The BP share price has been on the rise this morning, edging up by a welcome 1.7% despite the oil and gas major announcing a fifth consecutive quarter of losses. The share price has been bouncing along close to 25-year lows in recent weeks, with investor sentiment depressed by a combination of current and forecast mid-term oil prices and the huge costs involved in BP’s transition towards a lower carbon energy company.
Over the three months to the end of September, BP lost a total of $644 million, compared to a $351 million shortfall over the same period a year earlier. However, the loss was actually less steep than expected and came as a result of hundreds of millions of dollars in one-off expenses connected to the company’s programme of restructuring and long-term cost cutting.
Stripping out one-off restructuring and impairment costs would have actually left BP with a profit of $86 million. Analysts had expected that figure to be over $200 million worse – a loss of $120 million without restructuring and impairment hits. Last year’s $351 million loss would have been a $2.3 billion profit but for one-off charges but over the third quarter of 2020, average oil prices have been $43 a barrel, down from $62 a barrel a year earlier.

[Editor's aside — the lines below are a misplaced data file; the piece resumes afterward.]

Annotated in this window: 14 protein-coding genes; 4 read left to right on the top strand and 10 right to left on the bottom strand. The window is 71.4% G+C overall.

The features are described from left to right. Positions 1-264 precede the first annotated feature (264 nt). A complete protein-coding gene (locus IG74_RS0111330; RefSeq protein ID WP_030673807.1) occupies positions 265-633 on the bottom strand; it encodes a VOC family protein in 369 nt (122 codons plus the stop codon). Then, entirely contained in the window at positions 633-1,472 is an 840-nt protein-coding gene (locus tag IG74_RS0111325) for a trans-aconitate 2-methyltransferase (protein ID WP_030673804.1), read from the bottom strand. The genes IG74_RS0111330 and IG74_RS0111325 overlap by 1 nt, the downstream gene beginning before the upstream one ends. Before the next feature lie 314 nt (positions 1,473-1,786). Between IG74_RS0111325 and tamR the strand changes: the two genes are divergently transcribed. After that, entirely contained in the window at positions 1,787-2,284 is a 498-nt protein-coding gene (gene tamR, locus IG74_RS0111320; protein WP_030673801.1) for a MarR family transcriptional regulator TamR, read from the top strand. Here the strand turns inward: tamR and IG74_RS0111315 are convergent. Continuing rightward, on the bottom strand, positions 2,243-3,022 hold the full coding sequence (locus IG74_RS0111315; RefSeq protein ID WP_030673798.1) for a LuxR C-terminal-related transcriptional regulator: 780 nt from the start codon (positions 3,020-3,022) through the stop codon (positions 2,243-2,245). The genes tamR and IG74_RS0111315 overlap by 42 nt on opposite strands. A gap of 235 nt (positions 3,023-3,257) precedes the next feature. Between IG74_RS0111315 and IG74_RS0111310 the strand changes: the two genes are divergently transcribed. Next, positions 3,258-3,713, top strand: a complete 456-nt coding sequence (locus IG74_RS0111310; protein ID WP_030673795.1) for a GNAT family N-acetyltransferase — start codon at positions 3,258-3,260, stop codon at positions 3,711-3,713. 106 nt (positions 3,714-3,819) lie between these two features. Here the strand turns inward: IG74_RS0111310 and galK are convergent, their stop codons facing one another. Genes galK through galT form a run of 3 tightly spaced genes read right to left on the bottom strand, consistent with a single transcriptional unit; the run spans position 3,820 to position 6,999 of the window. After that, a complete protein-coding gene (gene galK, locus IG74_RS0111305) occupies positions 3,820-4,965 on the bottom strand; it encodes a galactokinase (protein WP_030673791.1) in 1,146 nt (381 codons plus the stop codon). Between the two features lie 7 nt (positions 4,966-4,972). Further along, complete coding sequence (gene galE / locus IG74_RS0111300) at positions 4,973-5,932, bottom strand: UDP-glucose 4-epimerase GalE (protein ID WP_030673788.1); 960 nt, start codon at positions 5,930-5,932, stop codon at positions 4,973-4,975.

BP is currently in the process of cutting 10,000 jobs from its 70,000-strong global workforce. The cull is designed to reposition the company as a net zero carbon energy producer by 2050.
While BP has undeniably been dealt a heavy blow by deflated oil prices this year, demand has fallen substantially with travel curtailed as a result of the Covid-19 pandemic, the third quarter loss is a big improvement on the record $17.7 billion red number posted for the previous three month. That spectacular loss was booked as a result of vicious impairment charges taken in response to the mid-term oil price outlook, which has considerably fallen over recent months.
BP chief executive Bernard Looney commented:
“Having set out our new strategy in detail, our priority is execution and, despite a challenging environment, we are doing just that – performing while transforming.”
The company announced along with its quarterly results that around 2800 roles had been cut already over the course of the year to date. Cutting the remaining 7200 positions from the total headcount is expected to be achieved through redundancies by the end of the year. Retraining costs and redundancy packages are expected to cost the company a total $1.4 billion, most of which will be booked this year.
BP hopes its cost cutting programme will reduce its annual operating costs by around $2.5 billion. It says its on track for the new structure to be largely a reality by early next year. Shareholders will, however, have to be patient in waiting for the company’s traditional dividend payments to be reinstated.
Last quarter its dividend was halved and investors told that debt levels will be brought down to around $35 billion before any cash would be returned in the form of share buybacks. As of the end of the third quarter, net debt stood at an improved $40.4 billion. BP expects that total to again fall next quarter as funds from divestments are banked.
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